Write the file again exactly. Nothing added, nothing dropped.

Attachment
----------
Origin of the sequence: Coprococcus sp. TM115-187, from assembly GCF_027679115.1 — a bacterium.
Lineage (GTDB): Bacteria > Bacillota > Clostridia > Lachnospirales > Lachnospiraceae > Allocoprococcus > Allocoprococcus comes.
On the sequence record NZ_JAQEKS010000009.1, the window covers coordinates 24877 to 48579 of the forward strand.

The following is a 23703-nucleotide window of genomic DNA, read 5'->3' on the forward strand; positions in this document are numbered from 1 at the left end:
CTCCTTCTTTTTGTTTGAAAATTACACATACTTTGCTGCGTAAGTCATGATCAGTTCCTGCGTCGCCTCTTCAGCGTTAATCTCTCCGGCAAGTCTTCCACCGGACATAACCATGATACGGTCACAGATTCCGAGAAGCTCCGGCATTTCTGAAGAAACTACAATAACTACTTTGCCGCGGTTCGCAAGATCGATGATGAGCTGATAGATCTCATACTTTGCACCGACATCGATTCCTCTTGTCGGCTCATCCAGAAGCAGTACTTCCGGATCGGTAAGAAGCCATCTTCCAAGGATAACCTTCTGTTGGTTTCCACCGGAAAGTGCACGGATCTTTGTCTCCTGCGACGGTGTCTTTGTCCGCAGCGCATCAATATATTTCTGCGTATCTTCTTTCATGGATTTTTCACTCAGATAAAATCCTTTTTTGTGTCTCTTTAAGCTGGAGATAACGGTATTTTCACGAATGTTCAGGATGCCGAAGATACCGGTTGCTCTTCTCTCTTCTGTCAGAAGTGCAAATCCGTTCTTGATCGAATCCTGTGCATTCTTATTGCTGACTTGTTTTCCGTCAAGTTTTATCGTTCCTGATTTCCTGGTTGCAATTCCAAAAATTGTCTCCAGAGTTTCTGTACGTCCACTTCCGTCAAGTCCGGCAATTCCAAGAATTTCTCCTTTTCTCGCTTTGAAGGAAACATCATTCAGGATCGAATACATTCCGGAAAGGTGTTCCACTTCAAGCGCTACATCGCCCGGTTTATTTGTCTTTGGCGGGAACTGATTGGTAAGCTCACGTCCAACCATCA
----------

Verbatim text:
Origin of the sequence: Coprococcus sp. TM115-187, from assembly GCF_027679115.1 — a bacterium.
Lineage (GTDB): Bacteria > Bacillota > Clostridia > Lachnospirales > Lachnospiraceae > Allocoprococcus > Allocoprococcus comes.
On the sequence record NZ_JAQEKS010000009.1, the window covers coordinates 24877 to 48579 of the forward strand.

The following is a 23703-nucleotide window of genomic DNA, read 5'->3' on the forward strand; positions in this document are numbered from 1 at the left end:
CTCCTTCTTTTTGTTTGAAAATTACACATACTTTGCTGCGTAAGTCATGATCAGTTCCTGCGTCGCCTCTTCAGCGTTAATCTCTCCGGCAAGTCTTCCACCGGACATAACCATGATACGGTCACAGATTCCGAGAAGCTCCGGCATTTCTGAAGAAACTACAATAACTACTTTGCCGCGGTTCGCAAGATCGATGATGAGCTGATAGATCTCATACTTTGCACCGACATCGATTCCTCTTGTCGGCTCATCCAGAAGCAGTACTTCCGGATCGGTAAGAAGCCATCTTCCAAGGATAACCTTCTGTTGGTTTCCACCGGAAAGTGCACGGATCTTTGTCTCCTGCGACGGTGTCTTTGTCCGCAGCGCATCAATATATTTCTGCGTATCTTCTTTCATGGATTTTTCACTCAGATAAAATCCTTTTTTGTGTCTCTTTAAGCTGGAGATAACGGTATTTTCACGAATGTTCAGGATGCCGAAGATACCGGTTGCTCTTCTCTCTTCTGTCAGAAGTGCAAATCCGTTCTTGATCGAATCCTGTGCATTCTTATTGCTGACTTGTTTTCCGTCAAGTTTTATCGTTCCTGATTTCCTGGTTGCAATTCCAAAAATTGTCTCCAGAGTTTCTGTACGTCCACTTCCGTCAAGTCCGGCAATTCCAAGAATTTCTCCTTTTCTCGCTTTGAAGGAAACATCATTCAGGATCGAATACATTCCGGAAAGGTGTTCCACTTCAAGCGCTACATCGCCCGGTTTATTTGTCTTTGGCGGGAACTGATTGGTAAGCTCACGTCCAACCATCA